You Need a Business Succession Plan. What Needs To Be In It?

If you want your company to survive you, i.e., not die when you do, you need to develop a plan for it to survive the passing of the torch. The statistics on family businesses, which make up the vast majority of privately owned U.S. businesses, suggest that far too many business owners do not prioritize succession planning. Roughly one in three family-owned businesses survive the transition to the second generation, and the numbers go south from there. While every company is unique, there are a few universal threads among most business succession plans. 

1. Identify how you want to pass on your business. There are several ways you can go about transferring your ownership interests. A common method for small business owners is to simply sell the company to a son or daughter (or another family member). Other entrepreneurs might groom an ambitious and hard-working employee to take the reins. In the absence of an obvious successor, business owners may either look to an outside buyer, sell their interests back to the company, or sell to one or more business partners. Knowing how you will transfer (or sell) your ownership will help provide the framework for the rest of the plan. 

2. Determine the characteristics your successor needs. To state the obvious, business ownership is not for everyone. Many small business owners need to have passion, confidence, drive, enthusiasm, and a willingness to take calculated risks. If you will need to look outside the organization to find your successor, nailing down the need-to-have traits will help you choose the right person. 

3. Sketch a rough timeline for the succession period. In a perfect world, you will create a thorough and effective succession plan and all parties involved will follow it to the letter. Of course, almost nothing goes exactly as planned. To be clear, your succession plan should follow as closely as possible to your ideal process, but it’s also prudent to plan for surprises. Planning a target exit date is a good starting point, but you should also consider naming other triggering events for passing on your business. This heavily intersects with estate planning. If you plan to sell your ownership interests to your business partner, have a written agreement that designates triggering events for the buy-sell agreement in addition to an expected exit date.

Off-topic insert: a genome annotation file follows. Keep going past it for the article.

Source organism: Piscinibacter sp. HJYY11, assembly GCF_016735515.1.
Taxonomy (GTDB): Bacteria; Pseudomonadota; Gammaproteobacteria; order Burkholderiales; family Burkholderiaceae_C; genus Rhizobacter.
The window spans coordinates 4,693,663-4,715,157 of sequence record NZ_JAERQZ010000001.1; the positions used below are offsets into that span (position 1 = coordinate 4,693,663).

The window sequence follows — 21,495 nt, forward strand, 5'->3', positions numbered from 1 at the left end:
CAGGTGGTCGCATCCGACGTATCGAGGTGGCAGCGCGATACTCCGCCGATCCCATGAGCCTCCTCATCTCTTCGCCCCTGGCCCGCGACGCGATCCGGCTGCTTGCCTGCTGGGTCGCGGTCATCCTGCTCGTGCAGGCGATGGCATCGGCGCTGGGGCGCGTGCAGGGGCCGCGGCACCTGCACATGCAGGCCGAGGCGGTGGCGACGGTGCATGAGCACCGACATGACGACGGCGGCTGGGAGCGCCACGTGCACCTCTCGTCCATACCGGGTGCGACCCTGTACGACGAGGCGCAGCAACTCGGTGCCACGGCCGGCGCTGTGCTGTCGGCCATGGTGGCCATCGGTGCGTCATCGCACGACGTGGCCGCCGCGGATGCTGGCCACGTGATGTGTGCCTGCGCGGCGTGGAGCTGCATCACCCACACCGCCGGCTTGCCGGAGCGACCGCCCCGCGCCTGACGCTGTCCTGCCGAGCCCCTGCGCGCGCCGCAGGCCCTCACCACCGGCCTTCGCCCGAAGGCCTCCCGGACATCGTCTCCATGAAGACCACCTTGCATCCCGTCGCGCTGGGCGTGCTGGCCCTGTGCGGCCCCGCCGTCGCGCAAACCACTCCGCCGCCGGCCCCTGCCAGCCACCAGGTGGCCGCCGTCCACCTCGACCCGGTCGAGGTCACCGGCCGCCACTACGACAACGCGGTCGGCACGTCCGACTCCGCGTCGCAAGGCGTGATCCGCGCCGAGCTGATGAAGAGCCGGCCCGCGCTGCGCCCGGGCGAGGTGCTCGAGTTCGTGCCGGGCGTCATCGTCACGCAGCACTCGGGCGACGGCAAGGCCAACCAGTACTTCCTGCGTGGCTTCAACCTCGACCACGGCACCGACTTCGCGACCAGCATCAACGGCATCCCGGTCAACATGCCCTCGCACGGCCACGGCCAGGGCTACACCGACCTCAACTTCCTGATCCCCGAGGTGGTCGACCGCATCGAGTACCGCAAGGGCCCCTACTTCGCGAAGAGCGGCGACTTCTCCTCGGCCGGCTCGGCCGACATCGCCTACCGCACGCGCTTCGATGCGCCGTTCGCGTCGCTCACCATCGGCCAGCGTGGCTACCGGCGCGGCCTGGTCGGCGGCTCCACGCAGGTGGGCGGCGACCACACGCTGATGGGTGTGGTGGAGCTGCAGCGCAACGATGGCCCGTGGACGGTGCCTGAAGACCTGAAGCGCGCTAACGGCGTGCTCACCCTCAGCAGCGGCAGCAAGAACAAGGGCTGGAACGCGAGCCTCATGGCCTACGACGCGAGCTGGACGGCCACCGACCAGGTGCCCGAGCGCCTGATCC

4. Implement and document repeatable processes. The companies with the best chances of long-term survival are those with policies and procedures that can be repeated by multiple employees. The best way to make sure a process is implemented is to have it in writing. While you want your successor to have an appropriate amount of autonomy and ability to implement new ideas, it’s worth documenting the processes that already exist and are effective. 

We Can Help You Preserve Your Hard Work

While it is never too early to begin planning your exit from your business, a rule of thumb is to start 10–15 years before you want to leave. In addition to addressing legal considerations in your business plan, Hudson Legal can be your advisor as you seek to grow and sustain your company. We have experience counseling a wide variety of companies; call us at (678) 825-4525 to set up a consultation with our team today.

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Sage Business Counsel

The legal team at Sage Business Counsel, an innovative business law firm based in Atlanta, serves growing companies all across the US by providing strategic counsel at every stage of growth.

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